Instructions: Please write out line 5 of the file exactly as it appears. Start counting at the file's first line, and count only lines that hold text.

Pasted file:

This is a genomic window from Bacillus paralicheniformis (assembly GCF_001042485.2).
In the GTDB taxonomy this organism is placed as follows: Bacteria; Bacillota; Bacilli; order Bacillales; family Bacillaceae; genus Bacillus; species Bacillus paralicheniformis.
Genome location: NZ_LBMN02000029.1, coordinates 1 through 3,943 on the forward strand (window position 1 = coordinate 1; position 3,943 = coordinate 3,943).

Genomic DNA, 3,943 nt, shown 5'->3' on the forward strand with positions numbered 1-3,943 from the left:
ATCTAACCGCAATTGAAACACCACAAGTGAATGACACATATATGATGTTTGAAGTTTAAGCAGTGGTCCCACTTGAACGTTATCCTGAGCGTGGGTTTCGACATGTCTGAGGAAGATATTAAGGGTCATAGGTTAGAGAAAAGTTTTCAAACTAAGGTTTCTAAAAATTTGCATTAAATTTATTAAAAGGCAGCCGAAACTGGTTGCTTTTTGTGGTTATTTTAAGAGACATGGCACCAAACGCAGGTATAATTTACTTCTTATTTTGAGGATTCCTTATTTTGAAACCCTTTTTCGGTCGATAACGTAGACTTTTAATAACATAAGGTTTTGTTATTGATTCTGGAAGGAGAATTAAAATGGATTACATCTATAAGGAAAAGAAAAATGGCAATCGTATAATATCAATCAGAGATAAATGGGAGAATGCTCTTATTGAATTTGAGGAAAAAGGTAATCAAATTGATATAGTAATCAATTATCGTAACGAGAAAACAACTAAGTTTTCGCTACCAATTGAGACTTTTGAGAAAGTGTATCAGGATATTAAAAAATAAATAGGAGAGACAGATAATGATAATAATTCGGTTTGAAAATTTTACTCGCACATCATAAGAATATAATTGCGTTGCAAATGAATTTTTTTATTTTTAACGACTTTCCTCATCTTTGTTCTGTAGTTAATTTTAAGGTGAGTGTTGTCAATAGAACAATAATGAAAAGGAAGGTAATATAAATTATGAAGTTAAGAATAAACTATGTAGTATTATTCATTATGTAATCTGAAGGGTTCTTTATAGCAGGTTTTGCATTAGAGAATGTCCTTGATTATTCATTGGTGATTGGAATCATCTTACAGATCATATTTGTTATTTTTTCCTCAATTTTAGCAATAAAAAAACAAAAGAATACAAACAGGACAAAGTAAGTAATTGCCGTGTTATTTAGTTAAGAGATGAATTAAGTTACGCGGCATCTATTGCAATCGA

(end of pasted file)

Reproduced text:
ATCTAACCGCAATTGAAACACCACAAGTGAATGACACATATATGATGTTTGAAGTTTAAGCAGTGGTCCCACTTGAACGTTATCCTGAGCGTGGGTTTCGACATGTCTGAGGAAGATATTAAGGGTCATAGGTTAGAGAAAAGTTTTCAAACTAAGGTTTCTAAAAATTTGCATTAAATTTATTAAAAGGCAGCCGAAACTGGTTGCTTTTTGTGGTTATTTTAAGAGACATGGCACCAAACGCAGGTATAATTTACTTCTTATTTTGAGGATTCCTTATTTTGAAACCCTTTTTCGGTCGATAACGTAGACTTTTAATAACATAAGGTTTTGTTATTGATTCTGGAAGGAGAATTAAAATGGATTACATCTATAAGGAAAAGAAAAATGGCAATCGTATAATATCAATCAGAGATAAATGGGAGAATGCTCTTATTGAATTTGAGGAAAAAGGTAATCAAATTGATATAGTAATCAATTATCGTAACGAGAAAACAACTAAGTTTTCGCTACCAATTGAGACTTTTGAGAAAGTGTATCAGGATATTAAAAAATAAATAGGAGAGACAGATAATGATAATAATTCGGTTTGAAAATTTTACTCGCACATCATAAGAATATAATTGCGTTGCAAATGAATTTTTTTATTTTTAACGACTTTCCTCATCTTTGTTCTGTAGTTAATTTTAAGGTGAGTGTTGTCAATAGAACAATAATGAAAAGGAAGGTAATATAAATTATGAAGTTAAGAATAAACTATGTAGTATTATTCATTATGTAATCTGAAGGGTTCTTTATAGCAGGTTTTGCATTAGAGAATGTCCTTGATTATTCATTGGTGATTGGAATCATCTTACAGATCATATTTGTTATTTTTTCCTCAATTTTAGCAATAAAAAAACAAAAGAATACAAACAGGACAAAGTAAGTAATTGCCGTGTTATTTAGTTAAGAGATGAATTAAGTTACGCGGCATCTATTGCAATCGA